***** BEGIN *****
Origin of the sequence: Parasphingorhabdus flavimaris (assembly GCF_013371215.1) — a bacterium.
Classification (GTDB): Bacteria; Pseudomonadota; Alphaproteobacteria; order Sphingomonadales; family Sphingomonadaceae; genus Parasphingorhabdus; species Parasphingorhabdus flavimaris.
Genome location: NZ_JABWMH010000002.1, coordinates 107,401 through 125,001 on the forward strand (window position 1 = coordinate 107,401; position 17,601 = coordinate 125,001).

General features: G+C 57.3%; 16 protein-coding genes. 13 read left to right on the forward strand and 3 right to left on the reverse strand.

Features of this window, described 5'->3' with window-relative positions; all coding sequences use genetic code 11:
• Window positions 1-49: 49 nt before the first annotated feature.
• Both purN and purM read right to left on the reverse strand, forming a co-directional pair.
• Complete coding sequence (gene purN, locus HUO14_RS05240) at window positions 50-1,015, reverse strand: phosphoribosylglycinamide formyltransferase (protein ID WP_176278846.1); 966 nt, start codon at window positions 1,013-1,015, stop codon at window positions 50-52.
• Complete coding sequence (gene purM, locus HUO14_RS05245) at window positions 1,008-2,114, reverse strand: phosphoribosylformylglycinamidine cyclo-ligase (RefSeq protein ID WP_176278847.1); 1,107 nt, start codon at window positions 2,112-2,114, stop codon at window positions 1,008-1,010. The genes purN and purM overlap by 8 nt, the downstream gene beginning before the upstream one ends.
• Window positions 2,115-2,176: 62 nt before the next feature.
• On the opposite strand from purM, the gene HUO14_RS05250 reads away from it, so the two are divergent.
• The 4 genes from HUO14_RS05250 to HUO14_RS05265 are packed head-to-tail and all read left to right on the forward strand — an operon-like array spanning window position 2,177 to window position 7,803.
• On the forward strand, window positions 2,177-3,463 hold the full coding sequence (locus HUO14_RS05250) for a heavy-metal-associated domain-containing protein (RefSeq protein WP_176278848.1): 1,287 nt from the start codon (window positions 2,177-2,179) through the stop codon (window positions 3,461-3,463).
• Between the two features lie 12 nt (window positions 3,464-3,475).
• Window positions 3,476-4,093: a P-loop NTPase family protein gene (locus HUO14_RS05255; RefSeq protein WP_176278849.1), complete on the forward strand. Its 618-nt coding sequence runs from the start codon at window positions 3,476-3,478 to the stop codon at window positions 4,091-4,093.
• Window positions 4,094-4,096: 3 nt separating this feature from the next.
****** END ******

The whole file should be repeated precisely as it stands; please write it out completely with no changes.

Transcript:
Origin of the sequence: Parasphingorhabdus flavimaris (assembly GCF_013371215.1) — a bacterium.
Classification (GTDB): Bacteria; Pseudomonadota; Alphaproteobacteria; order Sphingomonadales; family Sphingomonadaceae; genus Parasphingorhabdus; species Parasphingorhabdus flavimaris.
Genome location: NZ_JABWMH010000002.1, coordinates 107,401 through 125,001 on the forward strand (window position 1 = coordinate 107,401; position 17,601 = coordinate 125,001).

General features: G+C 57.3%; 16 protein-coding genes. 13 read left to right on the forward strand and 3 right to left on the reverse strand.

Features of this window, described 5'->3' with window-relative positions; all coding sequences use genetic code 11:
• Window positions 1-49: 49 nt before the first annotated feature.
• Both purN and purM read right to left on the reverse strand, forming a co-directional pair.
• Complete coding sequence (gene purN, locus HUO14_RS05240) at window positions 50-1,015, reverse strand: phosphoribosylglycinamide formyltransferase (protein ID WP_176278846.1); 966 nt, start codon at window positions 1,013-1,015, stop codon at window positions 50-52.
• Complete coding sequence (gene purM, locus HUO14_RS05245) at window positions 1,008-2,114, reverse strand: phosphoribosylformylglycinamidine cyclo-ligase (RefSeq protein ID WP_176278847.1); 1,107 nt, start codon at window positions 2,112-2,114, stop codon at window positions 1,008-1,010. The genes purN and purM overlap by 8 nt, the downstream gene beginning before the upstream one ends.
• Window positions 2,115-2,176: 62 nt before the next feature.
• On the opposite strand from purM, the gene HUO14_RS05250 reads away from it, so the two are divergent.
• The 4 genes from HUO14_RS05250 to HUO14_RS05265 are packed head-to-tail and all read left to right on the forward strand — an operon-like array spanning window position 2,177 to window position 7,803.
• On the forward strand, window positions 2,177-3,463 hold the full coding sequence (locus HUO14_RS05250) for a heavy-metal-associated domain-containing protein (RefSeq protein WP_176278848.1): 1,287 nt from the start codon (window positions 2,177-2,179) through the stop codon (window positions 3,461-3,463).
• Between the two features lie 12 nt (window positions 3,464-3,475).
• Window positions 3,476-4,093: a P-loop NTPase family protein gene (locus HUO14_RS05255; RefSeq protein WP_176278849.1), complete on the forward strand. Its 618-nt coding sequence runs from the start codon at window positions 3,476-3,478 to the stop codon at window positions 4,091-4,093.
• Window positions 4,094-4,096: 3 nt separating this feature from the next.